The Curve of Fate, the Beginning of a Smile: Kristina Buch
By Aimee Walleston
Ludwig Wittgenstein wrote, of the future: “Each morning you have to break through the dead rubble afresh so as to reach the living warm seed. A new word is like a fresh seed sewn on the ground of the discussion. When we think of the world’s future, we always mean the destination it will reach if it keeps going in the direction we can see it going in now; it does not occur to us that its path is not a straight line but a curve, constantly changing direction. Each of the sentences I write is trying to say the whole thing, i.e. the same thing over and over again; it is as though they were all simply views of one object seen from different angles.” Seen from afar, Kristina Buch’s OH BOY! (conjugation of a stick), 2017—commissioned and produced by Urbane Künste Ruhr—resembles an imposing concrete wall. It is a structure both generative (it eternally manifests we from they, us from them, one from all) and destructive; it is born to die, made to be broken so we can watch as it tumbles down. Observed from more personal angles—above, behind, below, in front—Buch’s sculpture is not a wall but a narrow chamber, an open structure composed externally of tall concrete edifices and a translucent stained glass mosaic ceiling. At one end, the sculpture opens to reveal a pristine, white-tiled interior. At the opposite, “closed” end, the linear structure bends abruptly, arching into a curve—a gesture reminiscent of Wittgenstein’s blindfolded future.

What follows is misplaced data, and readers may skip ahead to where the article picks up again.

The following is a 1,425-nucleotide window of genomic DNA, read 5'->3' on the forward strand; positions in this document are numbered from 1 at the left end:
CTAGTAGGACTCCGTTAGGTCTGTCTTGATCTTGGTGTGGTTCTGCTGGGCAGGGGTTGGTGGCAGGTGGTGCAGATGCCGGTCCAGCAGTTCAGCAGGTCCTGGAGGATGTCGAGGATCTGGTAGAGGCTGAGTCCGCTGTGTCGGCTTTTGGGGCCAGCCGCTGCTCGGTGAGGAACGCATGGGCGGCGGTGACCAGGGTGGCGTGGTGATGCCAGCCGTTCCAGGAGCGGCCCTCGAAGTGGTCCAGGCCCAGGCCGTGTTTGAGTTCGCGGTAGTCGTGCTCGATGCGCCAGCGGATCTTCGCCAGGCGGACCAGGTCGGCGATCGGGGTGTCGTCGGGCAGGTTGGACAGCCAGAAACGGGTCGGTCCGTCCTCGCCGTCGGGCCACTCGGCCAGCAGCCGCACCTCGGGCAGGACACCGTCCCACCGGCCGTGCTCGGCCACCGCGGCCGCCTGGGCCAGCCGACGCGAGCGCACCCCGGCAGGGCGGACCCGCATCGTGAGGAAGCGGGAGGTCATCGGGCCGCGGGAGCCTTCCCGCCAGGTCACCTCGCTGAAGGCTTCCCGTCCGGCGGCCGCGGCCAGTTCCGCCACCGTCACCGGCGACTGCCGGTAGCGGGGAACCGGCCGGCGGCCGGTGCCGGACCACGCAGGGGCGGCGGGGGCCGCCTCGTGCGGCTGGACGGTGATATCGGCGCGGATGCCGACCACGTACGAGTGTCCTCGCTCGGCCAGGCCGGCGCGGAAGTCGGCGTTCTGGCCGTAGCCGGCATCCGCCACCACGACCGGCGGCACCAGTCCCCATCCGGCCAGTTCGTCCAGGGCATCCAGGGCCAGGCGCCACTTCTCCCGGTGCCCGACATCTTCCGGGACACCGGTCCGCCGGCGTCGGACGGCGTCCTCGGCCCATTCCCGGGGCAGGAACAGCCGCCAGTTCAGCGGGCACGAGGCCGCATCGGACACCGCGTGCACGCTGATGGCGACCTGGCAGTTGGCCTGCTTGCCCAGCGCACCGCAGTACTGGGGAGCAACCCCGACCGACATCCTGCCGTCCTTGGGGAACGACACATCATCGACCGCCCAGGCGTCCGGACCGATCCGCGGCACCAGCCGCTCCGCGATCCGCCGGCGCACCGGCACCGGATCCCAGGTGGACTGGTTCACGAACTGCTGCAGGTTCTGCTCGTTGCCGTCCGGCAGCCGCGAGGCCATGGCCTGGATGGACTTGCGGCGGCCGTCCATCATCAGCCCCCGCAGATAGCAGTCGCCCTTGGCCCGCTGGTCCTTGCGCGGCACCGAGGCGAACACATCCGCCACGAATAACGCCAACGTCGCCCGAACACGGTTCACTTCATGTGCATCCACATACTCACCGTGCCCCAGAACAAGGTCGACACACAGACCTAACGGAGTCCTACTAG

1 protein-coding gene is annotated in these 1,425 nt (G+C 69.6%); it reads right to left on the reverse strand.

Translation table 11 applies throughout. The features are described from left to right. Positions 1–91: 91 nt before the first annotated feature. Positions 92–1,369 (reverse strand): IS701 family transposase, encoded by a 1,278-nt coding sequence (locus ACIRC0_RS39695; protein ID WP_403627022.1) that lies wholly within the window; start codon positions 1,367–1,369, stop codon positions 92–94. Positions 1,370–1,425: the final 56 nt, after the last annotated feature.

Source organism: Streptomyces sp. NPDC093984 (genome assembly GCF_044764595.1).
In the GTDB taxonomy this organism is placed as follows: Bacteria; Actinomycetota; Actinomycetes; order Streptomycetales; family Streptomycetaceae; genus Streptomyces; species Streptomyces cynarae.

Wittgenstein’s curve is considered the point at which the future becomes unobservable, unknowable, and perhaps thus untenable to us. It is that which is impossible to consider because it cannot be dragged back from the precipice it peers over. It sees before we see, and it contains the premonition of what we will never be fully able to grasp in this world. The curve is the beginning of a smile, the hook of the finger playfully beckoning us onward. This idea of a hook is echoed (or perhaps amplified) in Buch’s sculpture by three polished bronze coat hooks fixed to its exterior—too high for use, just high enough to summon forth. It is the turn at the bend, before which the fates themselves seem to divide from their etymological certainty—fatum: that which has been spoken. So we meet the curve of fate unspoken, unbound to omen. The stained-glass ceiling of Buch’s sculpture is composed of a pattern of bright shapes that reference a liturgical palette, and the glass itself is derived from church window glass. Interspersed between these shapes are pixelated forms in black, white, and grey—printed on the transparent glass—which compose something of an optical-contrast backdrop. Peering through the sculpture’s opening, we encounter the sun’s light streaming through the translucent ceiling. The light creates a play of multicolored shadows on interior white tiles, as though messages were being encoded into subversive forms and scrawled onto a sterile bathroom wall. The black, white, and grey pixelated forms recall blurred identity photos, slow uploads, and “bad” files—the aesthetics of pixelation are always a stand-in for digitization in its more dissolute form: the unruly, the anonymous. Appearances in low resolution—unresolved and in flux. Like the curve before our unfolding future, things appear pixelated before they resign themselves to their brief moments of clarity, leading us to question which of these is the “true” image: the crystalline representation or the blurred mosaic of squares?